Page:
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See also: post-humous

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EnglishEdit

 
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Alternative formsEdit

EtymologyEdit

From Latin posthumus, a variant spelling of postumus, superlative form of posterus ("coming after"), the "h" added by association with humus ("ground, earth") referring to burial.

PronunciationEdit

  • (UK, US) IPA(key): /ˈpɒs.tʃə.məs/, /ˈpɒs.tʃʊ.məs/

AdjectiveEdit

posthumous (not comparable)

  1. (originally) Born after the death of one's father.
    Posthumous orphans never even knew their fathers.
  2. After the death of someone
    The posthumous Medal of Honor was given to the family of the soldier who died in battle.
    Usage note: Posthumous awards are made when the intended recipient dies as a result of the action which merits the award. Even a short time lag between the action and the decision may cause the award to be conferred after death or there may be a longer delay such as when a review board decides to confer an award decades after a war has ended but such awards while they may be post mortem (literally, "after death") are not posthumous awards.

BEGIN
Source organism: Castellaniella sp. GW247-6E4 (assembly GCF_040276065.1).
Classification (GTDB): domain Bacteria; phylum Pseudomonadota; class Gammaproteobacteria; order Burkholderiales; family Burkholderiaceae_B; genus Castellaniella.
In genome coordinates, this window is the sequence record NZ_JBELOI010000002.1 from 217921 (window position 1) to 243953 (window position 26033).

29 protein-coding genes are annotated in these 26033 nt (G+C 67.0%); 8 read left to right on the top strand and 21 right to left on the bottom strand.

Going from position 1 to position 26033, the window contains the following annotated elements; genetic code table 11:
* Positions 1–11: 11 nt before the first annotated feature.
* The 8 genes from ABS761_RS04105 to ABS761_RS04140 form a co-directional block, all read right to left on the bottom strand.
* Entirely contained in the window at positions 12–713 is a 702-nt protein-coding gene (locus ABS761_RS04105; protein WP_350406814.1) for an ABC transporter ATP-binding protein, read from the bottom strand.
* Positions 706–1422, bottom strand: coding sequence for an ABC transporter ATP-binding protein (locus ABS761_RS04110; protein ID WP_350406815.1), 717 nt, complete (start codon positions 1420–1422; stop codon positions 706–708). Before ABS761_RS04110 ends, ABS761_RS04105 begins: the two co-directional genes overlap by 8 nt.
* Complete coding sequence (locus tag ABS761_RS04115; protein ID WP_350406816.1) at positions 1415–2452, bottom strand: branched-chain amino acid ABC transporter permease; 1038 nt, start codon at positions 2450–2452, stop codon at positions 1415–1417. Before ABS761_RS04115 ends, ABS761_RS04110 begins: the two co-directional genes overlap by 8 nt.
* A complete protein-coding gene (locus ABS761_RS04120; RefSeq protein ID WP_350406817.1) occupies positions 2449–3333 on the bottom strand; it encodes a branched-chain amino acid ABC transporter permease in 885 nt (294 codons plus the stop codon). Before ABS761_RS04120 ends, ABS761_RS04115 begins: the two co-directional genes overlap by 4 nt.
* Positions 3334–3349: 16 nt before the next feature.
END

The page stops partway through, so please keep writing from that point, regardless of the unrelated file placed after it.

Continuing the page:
3. Taking place after one's own death
    Artists obscure during their life often receive posthumous recognition, too late for them to enjoy.
  4. In reference to a work, published after the author's death.
    His memoirs were his posthumous revenge on enemies he dared not take on alive.

Derived termsEdit

Related termsEdit

TranslationsEdit

The translations below need to be checked and inserted above into the appropriate translation tables, removing any numbers. Numbers do not necessarily match those in definitions. See instructions at Wiktionary:Entry layout#Translations.